PRESIDENT REUVEN RIVLIN congratulates Supreme Court Deputy President Salim Joubran at his swearing-in ceremony yesterday, as the court’s president, Miriam Naor (center), and Justice Minister Ayelet Shaked stand by.
(photo credit: CHAIM ZACH / GPO)
For the first time at a swearing-in ceremony at the President’s Residence of Supreme Court justices, Arabs were in the majority. Admittedly there were only three judges, one of who was already on the court but who was promoted to the rank of deputy president, succeeding Elyakim Rubinstein, but the two others, who had chalked up admirable records in the lower courts, were newcomers to the Supreme Court. One was an Orthodox Jew and the other was an Arab.
The two Arabs were born in Israel – Salim Joubran in Acre and George Kara in Jaffa, while the Jewish judge, David Mintz, was born in Britain and came on aliya when he was 11.
Both Joubran and Kara are Christians, though Muslims do serve as judges in the lower courts.
Judges must retire at age 70, although they can continue to serve on cases that they begin before they reached that milestone. Supreme Court President Miriam Naor who will turn 70 in October said that this year signifies the end of an era in the court, because the judges who are retiring are the last to have had Palestine birth certificates.
Referring to Joubran as her soul mate, she said that no one was more deserving of the role of deputy president than he. She was also pleased that for the first time there will be two Arab judges on the Supreme Court, “albeit only for a short time.” Joubran will turn 70 on August 4.
Naor underscored Joubran’s integrity, saying that he had opted to forgo the increase in salary to which he was entitled, and likewise the additional pension rights.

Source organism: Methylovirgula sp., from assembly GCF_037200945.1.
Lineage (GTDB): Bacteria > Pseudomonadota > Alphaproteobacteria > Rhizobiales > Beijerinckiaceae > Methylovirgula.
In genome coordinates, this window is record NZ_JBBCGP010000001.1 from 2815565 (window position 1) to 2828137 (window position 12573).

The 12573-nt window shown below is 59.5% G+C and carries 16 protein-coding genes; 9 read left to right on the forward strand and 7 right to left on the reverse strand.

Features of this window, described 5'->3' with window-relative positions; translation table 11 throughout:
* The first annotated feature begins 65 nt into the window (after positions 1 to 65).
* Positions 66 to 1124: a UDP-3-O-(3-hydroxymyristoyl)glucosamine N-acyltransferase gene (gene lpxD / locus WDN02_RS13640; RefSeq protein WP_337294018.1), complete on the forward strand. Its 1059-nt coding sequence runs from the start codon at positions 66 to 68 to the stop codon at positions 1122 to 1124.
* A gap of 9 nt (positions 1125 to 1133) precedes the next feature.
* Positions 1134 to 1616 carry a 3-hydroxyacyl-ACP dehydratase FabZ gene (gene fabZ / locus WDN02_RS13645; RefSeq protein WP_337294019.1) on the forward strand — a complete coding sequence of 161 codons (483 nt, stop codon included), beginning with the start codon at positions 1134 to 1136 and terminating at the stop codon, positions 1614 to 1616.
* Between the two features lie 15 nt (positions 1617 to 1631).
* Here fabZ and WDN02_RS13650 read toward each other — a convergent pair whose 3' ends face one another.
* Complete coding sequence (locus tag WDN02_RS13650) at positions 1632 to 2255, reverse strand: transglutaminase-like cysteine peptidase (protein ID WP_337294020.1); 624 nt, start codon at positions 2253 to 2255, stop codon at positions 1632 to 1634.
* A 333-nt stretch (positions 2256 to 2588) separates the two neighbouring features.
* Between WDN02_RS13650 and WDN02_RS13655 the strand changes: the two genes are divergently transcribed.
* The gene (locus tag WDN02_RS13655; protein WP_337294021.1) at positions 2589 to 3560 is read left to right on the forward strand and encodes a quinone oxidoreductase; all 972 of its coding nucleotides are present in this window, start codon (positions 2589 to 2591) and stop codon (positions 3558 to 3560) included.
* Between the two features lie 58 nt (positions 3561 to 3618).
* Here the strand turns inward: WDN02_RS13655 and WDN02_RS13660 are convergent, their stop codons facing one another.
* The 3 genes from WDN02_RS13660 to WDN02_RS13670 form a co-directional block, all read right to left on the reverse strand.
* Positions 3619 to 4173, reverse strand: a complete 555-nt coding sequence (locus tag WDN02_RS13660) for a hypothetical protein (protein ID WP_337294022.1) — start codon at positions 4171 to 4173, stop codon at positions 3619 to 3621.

Joubran said that it was more important to him that his appointment had opened a door for other Arab judges.
Naor also mentioned that Joubran was the first Arab to serve as chairman of the Central Elections Committee.
Joubran said that Arabs are still fighting a battle for equality. “We’ve come a long way, but we still have a long way to go,” he said.
With regard to Rubinstein, Joubran praised his wisdom, his phenomenal range of knowledge and his exemplary judgment, but what he singled out for special mention were the witty notes that Rubinstein passed to him in perfect Arabic in either prose or poetry and related to any situation of the moment.
President Reuven Rivlin referred to the controversy over whether seniority should determine who the next Supreme Court president should be. The law does not specify under what conditions the president of the Supreme Court should be appointed, he said.
The Knesset did not determine whether seniority is a good thing, nor did it determine that it was a bad thing. “It decided not to decide.” Up till now, seniority has been a matter of tradition, said Rivlin, and some excellent judges have held the position.
He regretted the latter-day disputes between the executive, legislative and judicial branches, and said that these squabbles were eroding public confidence.
Justice Minister Ayelet Shaked said she was opposed to the Supreme Court dealing with political issues that she said were the prerogative of the Knesset.
“I want the court to do what it’s supposed to do,” Shaked said.
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